Iqbal, 556 U.S. 662, 678 (2009). A claim is plausible
when the facts pleaded allow "the court to draw the
reasonable inference that the defendant is liable for the
misconduct alleged." Id. Legal conclusions or
conclusory statements do not suffice. Id. The Court
must examine the complaint as a whole, consider the factual
allegations in the complaint as true, and construe the
factual allegations in the light most favorable to the
plaintiff. Albright v. Oliver, 510 U.S. 266, 268
(1994); Lambeth v. Bd. of Comm'rs of Davidson
Cly., 407 F.3d 266, 268 (4th Cir. 2005).
Counts IV through VII, Moore brings Maryland common law tort
claims of negligence, gross negligence, malicious
prosecution, and battery against the County based on the
conduct of the Officer Defendants on the night of August 16,
2016. The County argues that it cannot be held liable in
tort, whether on a direct or indirect theory of liability.
Maryland, a local government enjoys governmental immunity if
the Maryland General Assembly has not specifically waived
that immunity. Md. -Nat'l Capital Park & Planning
Comm'n v. Kranz, 521 A.2d 729, 731 (Md. 1996);
Williams v. Prince George's Cly., 685 A.2d 884,
898 (Md. Ct. Spec. App. 1996). Pursuant to this immunity, a
local government is "immune from liability" for
common law torts when the conduct was committed in a
"governmental capacity," but can be liable for
common law torts arising from conduct in its "private or
proprietary capacity." DiPino v. Davis, 729
A.2d 354, 369-70 (Md. 1999); Kranz, 521 A.2d at 731;
Fowler v. Ed. of Cty. Comm'rs, 187 A.2d 856, 858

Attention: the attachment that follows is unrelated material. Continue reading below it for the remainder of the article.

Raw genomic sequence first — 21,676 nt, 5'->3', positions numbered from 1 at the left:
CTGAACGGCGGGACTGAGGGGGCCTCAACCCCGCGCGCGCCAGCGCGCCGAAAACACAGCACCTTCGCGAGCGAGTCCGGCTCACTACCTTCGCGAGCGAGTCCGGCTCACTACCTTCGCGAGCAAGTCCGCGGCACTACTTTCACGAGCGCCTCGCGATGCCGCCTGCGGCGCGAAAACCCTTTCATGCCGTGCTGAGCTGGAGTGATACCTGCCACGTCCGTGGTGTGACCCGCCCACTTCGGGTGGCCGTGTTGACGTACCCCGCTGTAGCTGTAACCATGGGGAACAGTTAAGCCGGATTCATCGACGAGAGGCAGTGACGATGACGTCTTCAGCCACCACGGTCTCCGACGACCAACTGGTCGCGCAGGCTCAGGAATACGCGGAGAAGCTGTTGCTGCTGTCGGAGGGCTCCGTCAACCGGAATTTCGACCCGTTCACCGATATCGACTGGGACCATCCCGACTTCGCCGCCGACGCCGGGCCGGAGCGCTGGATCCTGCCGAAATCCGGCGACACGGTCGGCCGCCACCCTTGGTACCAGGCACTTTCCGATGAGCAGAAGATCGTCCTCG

(Md. 1963). A law enforcement officer "purporting to
enforce the State criminal law" acts in a
"quintessentially governmental" capacity.
DiPino, 729 A.2d at 370; see Gray-Hopkins v.
Prince George's Cty., 309 F.3d 224, 234 (4th Cir.
2002); see also Tadjer v. Montgomery Cty., 479 A.2d
1321, 1325-26 (Md. 1984) (describing the distinction between
governmental and proprietary functions). The immunity applies
when the theory of the local government's liability is
based on direct acts by the government. See, e.g., Clark
v. Prince George's Cty., 65 A.3d 785, 790 (Md. Ct.
Spec. App. 2013) (finding that a county had immunity from a
claim of negligent hiring). It also applies when the claim is
that the local government was vicariously liable for actions
by its employees engaged in a governmental function. See,
e.g., DiPino, 729 A.2d at 370 (finding immunity from a
claim of malicious prosecution against a county based on the
conduct of its police officer); Williams, 685 A.2d
at 897-98 (finding immunity from a claim of negligence
against a county based on the conduct of its police
officers); see also Gray-Hopkins, 309 F.3d at 231,
234 (holding that Maryland local government immunity applies
to claims seeking "to impose respondeat
superior liability" on a county for intentional
torts committed by a police officer).
the Local Government Tort Claims Act ("LGTCA"), Md.
Code Ann. Cts. & Jud. Proc. §§ 5-301 to 5-304
(West 2011), a local government is liable "for any
judgment against its employee for damages resulting from
tortious acts or omissions committed by the employee within
the scope of employment with the local government."
Id. S 5-303(b)(1). However, in creating this
"duty to defend or indemnify" an employee against
tort claims, the LGTCA does not operate as a waiver of
governmental immunity and does not create a cause of action
against a local government. Round ...